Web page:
Although the specific plan came with its own environmental impact review, according to the city's planning staff, Greenheart's project has some features that require a more in-depth, project-level analysis, such as the fact that separate developments had previously been put forward for some of the parcels now merged into Greenheart's project.
At one point, the Derry project was proposed, but that fell apart after delays and negotiations in the face of community opposition led to financing difficulties for the developer.
Greenheart is planning to build two three-story buildings with 210,000 square feet of office space, and up to 216 apartments on its nearly 7-acre site, with 16,000 square feet of retail incorporated into the commercial buildings and 7,000 square feet in the residential. Ninety-five percent of the on-site parking would be provided by an underground garage with entrances off El Camino Real and Garwood Way.
The company is aiming to provide public benefits in exchange for building to the bonus level of allowed floor area ratio at 150 percent, rather than the 110 percent, to let the two office buildings go up to 48 feet, with the top stories set back.
The proposal also includes renovating Garwood Way and creating a bicycle/pedestrian path to connect with the Caltrain station on Merrill Street.
The project's proximity to the Caltrain station should help decrease the number of car trips, and 95 percent of the on-site parking will be provided by an underground garage.
Whether those plans will have to change won't be known until the November election, when an initiative proposed by grassroots coalition Save Menlo is likely to go on the ballot. The initiative, among other changes, would cap office space at 100,000 square feet per project, cutting by about 50 percent the amount allowed to be built within Greenheart's mixed-use complex.
Company representative Bob Burke said that while Greenheart believes the initiative will go on the ballot, the company cannot assume that it will win, and indeed, hopes that Menlo Park voters defeat it.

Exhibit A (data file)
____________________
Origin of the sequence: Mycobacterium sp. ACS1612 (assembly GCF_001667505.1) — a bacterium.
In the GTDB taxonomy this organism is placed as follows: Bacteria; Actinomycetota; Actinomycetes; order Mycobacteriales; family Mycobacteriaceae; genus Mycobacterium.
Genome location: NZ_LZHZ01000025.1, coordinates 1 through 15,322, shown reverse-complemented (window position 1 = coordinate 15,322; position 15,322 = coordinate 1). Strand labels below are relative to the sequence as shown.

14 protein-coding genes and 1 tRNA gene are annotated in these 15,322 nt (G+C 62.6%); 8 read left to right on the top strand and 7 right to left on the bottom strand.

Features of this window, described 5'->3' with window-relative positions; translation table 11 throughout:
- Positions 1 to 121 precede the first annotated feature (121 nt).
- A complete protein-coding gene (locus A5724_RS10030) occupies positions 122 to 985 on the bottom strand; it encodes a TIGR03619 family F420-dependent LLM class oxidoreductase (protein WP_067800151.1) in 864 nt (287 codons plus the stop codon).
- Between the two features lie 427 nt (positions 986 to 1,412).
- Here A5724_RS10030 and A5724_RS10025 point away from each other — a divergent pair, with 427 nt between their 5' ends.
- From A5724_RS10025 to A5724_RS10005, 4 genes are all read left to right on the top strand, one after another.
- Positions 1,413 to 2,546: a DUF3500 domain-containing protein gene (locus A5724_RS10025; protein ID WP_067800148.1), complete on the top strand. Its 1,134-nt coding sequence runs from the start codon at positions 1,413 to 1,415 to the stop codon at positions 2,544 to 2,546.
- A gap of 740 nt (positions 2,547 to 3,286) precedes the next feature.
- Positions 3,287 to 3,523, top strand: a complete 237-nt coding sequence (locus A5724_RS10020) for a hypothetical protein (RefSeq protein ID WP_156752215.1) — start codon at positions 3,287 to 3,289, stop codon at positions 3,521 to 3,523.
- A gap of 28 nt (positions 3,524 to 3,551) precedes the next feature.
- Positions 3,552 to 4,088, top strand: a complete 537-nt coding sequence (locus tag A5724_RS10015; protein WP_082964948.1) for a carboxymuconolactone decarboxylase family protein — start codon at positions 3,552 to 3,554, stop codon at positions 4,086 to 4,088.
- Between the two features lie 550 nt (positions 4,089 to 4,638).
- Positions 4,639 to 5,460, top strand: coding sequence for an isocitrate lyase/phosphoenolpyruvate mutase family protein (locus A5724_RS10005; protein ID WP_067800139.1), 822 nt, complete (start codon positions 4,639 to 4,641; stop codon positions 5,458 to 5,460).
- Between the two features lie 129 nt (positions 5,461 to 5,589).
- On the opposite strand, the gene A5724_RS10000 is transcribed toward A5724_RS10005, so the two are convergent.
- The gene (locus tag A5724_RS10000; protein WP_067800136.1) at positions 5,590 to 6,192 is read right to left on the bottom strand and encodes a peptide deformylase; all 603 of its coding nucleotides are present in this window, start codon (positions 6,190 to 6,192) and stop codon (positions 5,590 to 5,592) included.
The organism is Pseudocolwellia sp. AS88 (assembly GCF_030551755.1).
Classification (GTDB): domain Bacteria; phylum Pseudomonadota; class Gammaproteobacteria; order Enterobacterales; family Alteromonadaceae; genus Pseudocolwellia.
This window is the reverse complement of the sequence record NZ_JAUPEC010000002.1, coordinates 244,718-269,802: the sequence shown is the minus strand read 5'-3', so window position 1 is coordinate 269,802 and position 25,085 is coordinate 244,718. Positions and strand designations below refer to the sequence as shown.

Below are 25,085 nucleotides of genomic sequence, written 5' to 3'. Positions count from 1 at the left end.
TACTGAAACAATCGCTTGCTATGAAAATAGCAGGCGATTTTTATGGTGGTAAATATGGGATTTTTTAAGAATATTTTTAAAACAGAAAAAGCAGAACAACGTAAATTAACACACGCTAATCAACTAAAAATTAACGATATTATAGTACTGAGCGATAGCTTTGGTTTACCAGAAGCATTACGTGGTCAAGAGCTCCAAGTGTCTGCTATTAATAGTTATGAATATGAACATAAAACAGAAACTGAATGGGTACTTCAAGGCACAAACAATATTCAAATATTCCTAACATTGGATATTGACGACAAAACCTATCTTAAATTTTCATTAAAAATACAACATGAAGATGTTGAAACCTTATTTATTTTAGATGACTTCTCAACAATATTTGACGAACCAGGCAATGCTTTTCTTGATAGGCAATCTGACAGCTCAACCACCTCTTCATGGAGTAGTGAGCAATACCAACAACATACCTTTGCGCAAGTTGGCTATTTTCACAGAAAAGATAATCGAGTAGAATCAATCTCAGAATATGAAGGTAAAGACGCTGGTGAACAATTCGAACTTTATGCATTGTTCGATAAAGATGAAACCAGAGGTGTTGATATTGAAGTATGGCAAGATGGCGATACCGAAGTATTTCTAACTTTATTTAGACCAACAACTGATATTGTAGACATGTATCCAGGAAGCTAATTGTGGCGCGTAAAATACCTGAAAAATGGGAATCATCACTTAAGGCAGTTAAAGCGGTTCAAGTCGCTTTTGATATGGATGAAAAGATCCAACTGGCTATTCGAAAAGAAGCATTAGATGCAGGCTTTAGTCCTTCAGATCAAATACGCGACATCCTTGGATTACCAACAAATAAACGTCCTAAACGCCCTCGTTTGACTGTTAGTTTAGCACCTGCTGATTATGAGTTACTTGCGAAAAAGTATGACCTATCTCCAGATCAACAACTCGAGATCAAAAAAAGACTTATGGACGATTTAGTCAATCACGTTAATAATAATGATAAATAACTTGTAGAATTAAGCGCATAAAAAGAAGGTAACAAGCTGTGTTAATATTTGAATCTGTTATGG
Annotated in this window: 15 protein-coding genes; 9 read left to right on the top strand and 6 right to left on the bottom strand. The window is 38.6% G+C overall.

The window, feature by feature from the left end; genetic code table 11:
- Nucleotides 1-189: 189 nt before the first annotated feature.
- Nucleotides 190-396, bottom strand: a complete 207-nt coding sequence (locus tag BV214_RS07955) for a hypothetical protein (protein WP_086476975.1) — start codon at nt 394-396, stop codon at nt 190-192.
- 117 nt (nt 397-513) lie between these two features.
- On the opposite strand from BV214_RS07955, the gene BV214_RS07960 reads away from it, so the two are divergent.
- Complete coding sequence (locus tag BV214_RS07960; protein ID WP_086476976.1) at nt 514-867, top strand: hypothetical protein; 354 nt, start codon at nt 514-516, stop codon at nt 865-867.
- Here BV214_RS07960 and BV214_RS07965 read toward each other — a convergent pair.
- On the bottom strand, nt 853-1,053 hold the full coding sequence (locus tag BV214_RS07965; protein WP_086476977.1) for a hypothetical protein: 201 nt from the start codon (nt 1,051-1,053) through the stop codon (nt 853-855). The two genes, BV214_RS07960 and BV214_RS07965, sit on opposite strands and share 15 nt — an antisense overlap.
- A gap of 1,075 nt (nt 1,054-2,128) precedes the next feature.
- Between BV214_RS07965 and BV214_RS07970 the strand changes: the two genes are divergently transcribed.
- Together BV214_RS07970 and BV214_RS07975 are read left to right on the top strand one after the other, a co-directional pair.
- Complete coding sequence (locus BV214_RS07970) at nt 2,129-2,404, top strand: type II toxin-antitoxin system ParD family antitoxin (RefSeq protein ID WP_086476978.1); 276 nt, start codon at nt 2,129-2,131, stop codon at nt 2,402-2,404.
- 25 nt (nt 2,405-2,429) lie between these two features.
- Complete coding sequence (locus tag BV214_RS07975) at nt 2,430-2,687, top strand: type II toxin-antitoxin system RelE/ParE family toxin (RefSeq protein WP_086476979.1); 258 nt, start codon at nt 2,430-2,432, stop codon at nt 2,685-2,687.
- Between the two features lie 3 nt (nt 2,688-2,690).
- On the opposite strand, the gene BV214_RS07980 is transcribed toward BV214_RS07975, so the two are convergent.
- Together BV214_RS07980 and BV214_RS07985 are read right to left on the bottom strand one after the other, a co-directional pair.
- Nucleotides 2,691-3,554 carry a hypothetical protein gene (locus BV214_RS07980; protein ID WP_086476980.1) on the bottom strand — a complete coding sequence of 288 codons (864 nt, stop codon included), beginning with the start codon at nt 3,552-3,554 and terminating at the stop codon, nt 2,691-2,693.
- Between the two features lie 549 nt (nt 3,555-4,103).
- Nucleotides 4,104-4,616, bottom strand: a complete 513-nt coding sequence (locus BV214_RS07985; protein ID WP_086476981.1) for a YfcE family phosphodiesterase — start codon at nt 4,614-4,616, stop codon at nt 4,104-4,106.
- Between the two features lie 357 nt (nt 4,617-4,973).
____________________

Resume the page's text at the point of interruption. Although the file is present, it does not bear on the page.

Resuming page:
"We believe the initiative has major flaws with multiple unfortunate consequences, namely that Menlo Park residents will miss the opportunity to achieve the full vibrancy of the downtown, as well as lose much-needed revenue for the schools and the city that would result from development in accordance with the downtown specific plan, which was adopted as part of a thorough, transparent, and deliberative six year process," Mr. Burke said.
Rather than wait to see how things turn out, the company has decided to move ahead and pay for the environmental review. "We do not believe it is in Greenheart's or the city's best interest to freeze the entitlement process now because a group of neighbors is dissatisfied with the outcome of a fully vetted, public planning process," he said.
The council was scheduled to hear an informational-only update that the review process was continuing during its June 17 meeting, after the Almanac's deadline. At this stage, no action will be taken regarding any type of project approvals; the city is preparing to determine the scope of the review.
"Detailed project review likely isn't happening until 2015, in any event," said Thomas Rogers, senior planner for Menlo Park.